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The Experiences of of Musa Dagh Armenian Immigrants in the United States, 1900-1950
Ararat-Eskijian Museum and National Association for Armenian Studies and Research
The Experiences of of Musa Dagh Armenian Immigrants
in the United States, 1900-1950

A Lecture by
Prof. Vahram L. Shemmassian
Director, Armenian Studies Program,
California State University, Northridge

Armenian emigration from Musa Dagh to the United States began in earnest in the early twentieth century, peaking after the 1908 Young Turk Revolution and the massacres in Cilicia and northern Syria the following year. Additional numbers arrived in the New World from the refugee camp at Port Said, Egypt, and Buenos Aires, Argentina, during 1915-16. Emigration from Musa Dagh proper resumed after World War I in 1919.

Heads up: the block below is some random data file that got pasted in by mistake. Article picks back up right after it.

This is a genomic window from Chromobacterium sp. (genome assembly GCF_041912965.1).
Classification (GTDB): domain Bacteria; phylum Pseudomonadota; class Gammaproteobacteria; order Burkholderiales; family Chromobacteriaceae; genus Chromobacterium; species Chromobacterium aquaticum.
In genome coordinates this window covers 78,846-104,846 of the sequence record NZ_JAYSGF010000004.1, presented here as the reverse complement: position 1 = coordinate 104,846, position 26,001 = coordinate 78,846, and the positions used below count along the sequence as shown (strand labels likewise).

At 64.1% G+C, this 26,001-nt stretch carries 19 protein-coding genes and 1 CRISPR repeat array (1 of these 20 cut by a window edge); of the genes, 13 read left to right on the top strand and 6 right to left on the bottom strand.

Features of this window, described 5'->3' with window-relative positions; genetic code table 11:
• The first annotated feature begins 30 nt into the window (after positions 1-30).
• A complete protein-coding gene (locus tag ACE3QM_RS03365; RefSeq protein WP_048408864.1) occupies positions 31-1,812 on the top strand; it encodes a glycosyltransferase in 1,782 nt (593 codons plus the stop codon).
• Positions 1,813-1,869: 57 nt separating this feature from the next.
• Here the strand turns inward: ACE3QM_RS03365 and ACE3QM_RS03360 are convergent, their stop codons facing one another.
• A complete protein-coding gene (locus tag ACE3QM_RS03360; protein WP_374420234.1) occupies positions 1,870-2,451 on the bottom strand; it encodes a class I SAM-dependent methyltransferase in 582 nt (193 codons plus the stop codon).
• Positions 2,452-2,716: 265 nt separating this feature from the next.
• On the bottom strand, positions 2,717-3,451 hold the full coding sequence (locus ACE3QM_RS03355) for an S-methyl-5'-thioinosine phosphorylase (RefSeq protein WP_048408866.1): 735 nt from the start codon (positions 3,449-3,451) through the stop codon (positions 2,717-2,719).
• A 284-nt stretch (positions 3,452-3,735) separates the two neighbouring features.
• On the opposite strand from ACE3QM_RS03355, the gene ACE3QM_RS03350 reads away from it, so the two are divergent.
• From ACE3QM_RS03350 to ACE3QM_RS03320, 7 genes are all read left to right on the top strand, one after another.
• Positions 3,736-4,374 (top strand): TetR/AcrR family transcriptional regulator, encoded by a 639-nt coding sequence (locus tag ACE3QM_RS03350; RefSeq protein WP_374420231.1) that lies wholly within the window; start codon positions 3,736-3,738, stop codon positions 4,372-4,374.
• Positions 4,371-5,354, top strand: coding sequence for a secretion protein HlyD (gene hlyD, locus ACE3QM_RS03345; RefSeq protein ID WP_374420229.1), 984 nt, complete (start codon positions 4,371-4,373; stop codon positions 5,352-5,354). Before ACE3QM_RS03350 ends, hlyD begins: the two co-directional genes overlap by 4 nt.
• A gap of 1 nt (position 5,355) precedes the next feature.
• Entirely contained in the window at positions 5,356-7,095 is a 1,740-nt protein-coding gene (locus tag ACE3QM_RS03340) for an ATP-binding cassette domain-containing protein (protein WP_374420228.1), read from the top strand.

Most immigrants settled on the East Coast, especially in Connecticut, New Jersey, Pennsylvania, Massachusetts, New York, and Florida, with only some going to California. They found employment in the silk mills, food industry, and various other professions. A few opened their own businesses.

The distance between the adopted country and the native soil did not prevent the newcomers from maintaining strong bonds with the latter place. They networked with one another, kept the traditions alive, and continued to communicate in their distinct dialect.

Integration, however, was inevitable. Through schools, clubs, churches, and voluntary associations the immigrants segued into the American scene. Like other Armenian Americans, they joined the U.S. armed forces during World WarII. As for the next generation, many among them married non-Armenians, thereby signaling the start of assimilation.

Dr. Vahram Shemmassian is Associate Professor of Armenian and Director of the Armenian Studies Pro-gram at California State University, Northridge. He holds a Ph.D. from UCLA and is a leading authority on the Armenians of Musa Dagh. He was awarded the "William Saroyan Medal" from the Ministry of Diaspora, Republic of Armenia.


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